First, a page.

Ameeta Jain, a lecturer based in Melbourne has recently won an award for her research in the Australia-New Zealand Research Impact Competition.
Ameeta Jain is one of four Australian researchers to win this year's Australia-New Zealand Research Impact Competition Award. Her research was in line with the UN’s 17 Sustainable Development Goals (SDG) on the economy of Timor-Leste.
A Senior Lecturer in Deakin University's Department of Finance, she is currently working with a local government in Melbourne to devise their SDG report.
- Ameeta Jain is a lecturer in finance at Melbourne's Deakin University
- She has recently won the Australia-New Zealand Research Impact Competition Award
- Ms Jain's reasearch on the economy of Timor-Leste has been recognised by UNDP
Ms Jain interviewed NGOs, public and private organisations including in Timor-Leste during 2018-19 to assess the challenges in their community.
“I submitted my perceptions as a report to the United Nations Development Program in Timor-Leste and my submission has been used by them in their review report on Timor-Leste in 2019,” said Ms Jain.
Speaking with SBS Hindi, Ms Jain said she is also working with NGOs in India to develop virtual internships for Deakin University students which may contribute towards SDG.
India had introduced a law on corporate social responsibility in 2013 for businesses, entrepreneurs and corporates to contribute a percentage of their profit towards the betterment of society. These goals are similar to SDG.
"At that time there were no SDGs but the idea behind all these 17 goals is not new. These are basic requirements of any economy", explained Ms Jain.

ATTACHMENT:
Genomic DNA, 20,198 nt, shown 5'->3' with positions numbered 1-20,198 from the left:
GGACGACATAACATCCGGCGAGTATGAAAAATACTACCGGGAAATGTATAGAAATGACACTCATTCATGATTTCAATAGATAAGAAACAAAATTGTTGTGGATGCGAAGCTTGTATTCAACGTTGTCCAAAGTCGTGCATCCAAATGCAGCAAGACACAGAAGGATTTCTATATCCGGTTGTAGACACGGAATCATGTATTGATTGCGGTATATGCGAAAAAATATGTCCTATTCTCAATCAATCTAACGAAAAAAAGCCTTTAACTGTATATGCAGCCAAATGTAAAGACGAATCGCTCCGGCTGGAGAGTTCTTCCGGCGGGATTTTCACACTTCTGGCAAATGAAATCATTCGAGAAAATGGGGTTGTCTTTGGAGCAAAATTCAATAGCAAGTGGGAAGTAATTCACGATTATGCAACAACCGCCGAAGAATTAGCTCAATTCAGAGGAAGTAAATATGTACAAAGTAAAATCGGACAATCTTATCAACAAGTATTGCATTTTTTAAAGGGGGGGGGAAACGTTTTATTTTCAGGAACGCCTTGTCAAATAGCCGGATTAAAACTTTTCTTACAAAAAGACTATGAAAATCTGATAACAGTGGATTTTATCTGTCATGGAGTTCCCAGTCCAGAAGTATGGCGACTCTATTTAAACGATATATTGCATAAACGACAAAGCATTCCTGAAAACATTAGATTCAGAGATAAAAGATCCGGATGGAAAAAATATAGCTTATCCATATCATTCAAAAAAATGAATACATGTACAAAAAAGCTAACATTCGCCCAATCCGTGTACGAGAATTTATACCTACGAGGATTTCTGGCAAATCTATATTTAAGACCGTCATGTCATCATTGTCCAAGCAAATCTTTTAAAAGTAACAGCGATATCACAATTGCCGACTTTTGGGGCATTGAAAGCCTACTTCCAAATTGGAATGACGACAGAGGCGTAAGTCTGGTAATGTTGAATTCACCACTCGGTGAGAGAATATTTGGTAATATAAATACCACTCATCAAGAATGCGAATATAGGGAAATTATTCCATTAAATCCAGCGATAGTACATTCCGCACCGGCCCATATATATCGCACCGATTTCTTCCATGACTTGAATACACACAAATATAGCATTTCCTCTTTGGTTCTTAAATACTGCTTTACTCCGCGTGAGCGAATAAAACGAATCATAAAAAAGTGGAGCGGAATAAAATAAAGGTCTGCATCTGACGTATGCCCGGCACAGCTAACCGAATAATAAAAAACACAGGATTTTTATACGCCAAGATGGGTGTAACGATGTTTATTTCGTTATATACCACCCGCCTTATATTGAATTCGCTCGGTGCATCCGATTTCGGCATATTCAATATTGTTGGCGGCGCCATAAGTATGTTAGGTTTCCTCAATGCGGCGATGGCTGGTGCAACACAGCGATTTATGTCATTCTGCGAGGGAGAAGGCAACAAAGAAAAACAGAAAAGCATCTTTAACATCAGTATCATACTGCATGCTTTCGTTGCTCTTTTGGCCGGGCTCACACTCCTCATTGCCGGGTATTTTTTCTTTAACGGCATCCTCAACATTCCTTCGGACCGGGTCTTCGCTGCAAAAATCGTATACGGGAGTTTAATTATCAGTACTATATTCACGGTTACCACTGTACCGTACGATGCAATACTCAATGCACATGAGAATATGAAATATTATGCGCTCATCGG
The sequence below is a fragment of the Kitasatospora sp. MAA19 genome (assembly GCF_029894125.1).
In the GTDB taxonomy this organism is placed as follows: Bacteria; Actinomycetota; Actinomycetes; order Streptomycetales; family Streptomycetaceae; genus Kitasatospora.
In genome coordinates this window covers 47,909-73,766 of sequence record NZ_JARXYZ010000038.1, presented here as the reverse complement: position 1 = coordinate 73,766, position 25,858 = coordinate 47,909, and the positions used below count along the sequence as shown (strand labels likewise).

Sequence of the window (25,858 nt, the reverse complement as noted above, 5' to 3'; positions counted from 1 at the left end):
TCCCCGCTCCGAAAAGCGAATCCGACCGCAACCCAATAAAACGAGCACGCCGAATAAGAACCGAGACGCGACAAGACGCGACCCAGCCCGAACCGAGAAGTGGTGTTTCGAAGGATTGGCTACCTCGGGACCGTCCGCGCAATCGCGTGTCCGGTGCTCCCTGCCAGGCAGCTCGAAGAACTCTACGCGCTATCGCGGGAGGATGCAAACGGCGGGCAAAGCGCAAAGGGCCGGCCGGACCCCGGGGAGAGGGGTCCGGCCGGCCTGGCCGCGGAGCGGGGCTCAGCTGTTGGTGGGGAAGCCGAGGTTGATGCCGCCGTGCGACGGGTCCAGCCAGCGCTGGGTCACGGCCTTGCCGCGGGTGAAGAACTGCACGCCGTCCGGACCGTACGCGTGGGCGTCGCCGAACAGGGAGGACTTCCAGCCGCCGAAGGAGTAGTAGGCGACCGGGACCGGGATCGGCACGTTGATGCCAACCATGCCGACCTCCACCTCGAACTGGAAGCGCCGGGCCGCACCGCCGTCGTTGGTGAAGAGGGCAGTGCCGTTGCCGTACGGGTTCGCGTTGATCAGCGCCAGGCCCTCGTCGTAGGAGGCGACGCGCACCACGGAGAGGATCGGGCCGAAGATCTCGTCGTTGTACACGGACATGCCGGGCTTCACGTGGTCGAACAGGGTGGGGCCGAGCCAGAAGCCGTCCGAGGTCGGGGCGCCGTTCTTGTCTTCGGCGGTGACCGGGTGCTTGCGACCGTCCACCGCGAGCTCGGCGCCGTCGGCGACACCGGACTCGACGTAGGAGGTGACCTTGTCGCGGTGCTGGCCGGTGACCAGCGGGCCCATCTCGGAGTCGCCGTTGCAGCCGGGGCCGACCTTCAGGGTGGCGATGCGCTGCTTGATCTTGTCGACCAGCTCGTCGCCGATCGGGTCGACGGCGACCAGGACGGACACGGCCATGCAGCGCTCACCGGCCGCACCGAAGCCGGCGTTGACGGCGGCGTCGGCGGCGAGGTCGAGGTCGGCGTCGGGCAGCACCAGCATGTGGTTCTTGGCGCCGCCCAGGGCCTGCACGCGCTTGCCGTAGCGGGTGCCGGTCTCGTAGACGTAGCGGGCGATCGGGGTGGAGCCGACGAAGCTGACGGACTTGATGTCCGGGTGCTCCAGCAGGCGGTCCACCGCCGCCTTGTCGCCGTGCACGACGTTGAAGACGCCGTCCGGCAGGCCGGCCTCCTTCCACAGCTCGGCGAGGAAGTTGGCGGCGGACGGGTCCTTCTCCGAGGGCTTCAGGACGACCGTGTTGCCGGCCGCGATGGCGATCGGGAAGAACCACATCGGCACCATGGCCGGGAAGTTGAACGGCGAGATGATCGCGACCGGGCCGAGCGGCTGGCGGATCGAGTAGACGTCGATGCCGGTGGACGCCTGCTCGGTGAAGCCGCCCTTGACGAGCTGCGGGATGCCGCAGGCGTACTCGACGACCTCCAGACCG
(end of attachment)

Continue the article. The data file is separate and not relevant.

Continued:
Elaborating on the agenda of SDG, Ms Jain said, "it seeks not only to eradicate extreme poverty but also to integrate and balance the three dimensions of sustainable development — economic, social and environmental — in a comprehensive global vision.”
On 1 January 2016, the world officially began the implementation of the 2030 Agenda for Sustainable Development — the transformative plan of action based on 17 Sustainable Development Goals — to address urgent global challenges over 15 years from 2016-2030.
Within these goals are 169 targets. Targets under Goal 1, for example, include reducing by at least half the number of people living in poverty by 2030 and eradicating extreme poverty (people living on less than $1.25 a day). Under Goal 5, there’s a target of eliminating violence against women, while Goal 16 has a target to promote the rule of law and equal access to justice.
Ms Jain added, “SDG is everyone's business. Each individual, organisation and business can adopt the goals most relevant to them.”
Ms Jain said COVID-19 has made SDG even more relevant.
"COVID-19 has affected each SDG, from disruption to food supplies, increased levels of violence against women, worsening of health, in particular, mental health to chronic illnesses. There is awareness towards these goals in Australia but a lot has yet to be done,” she signed off.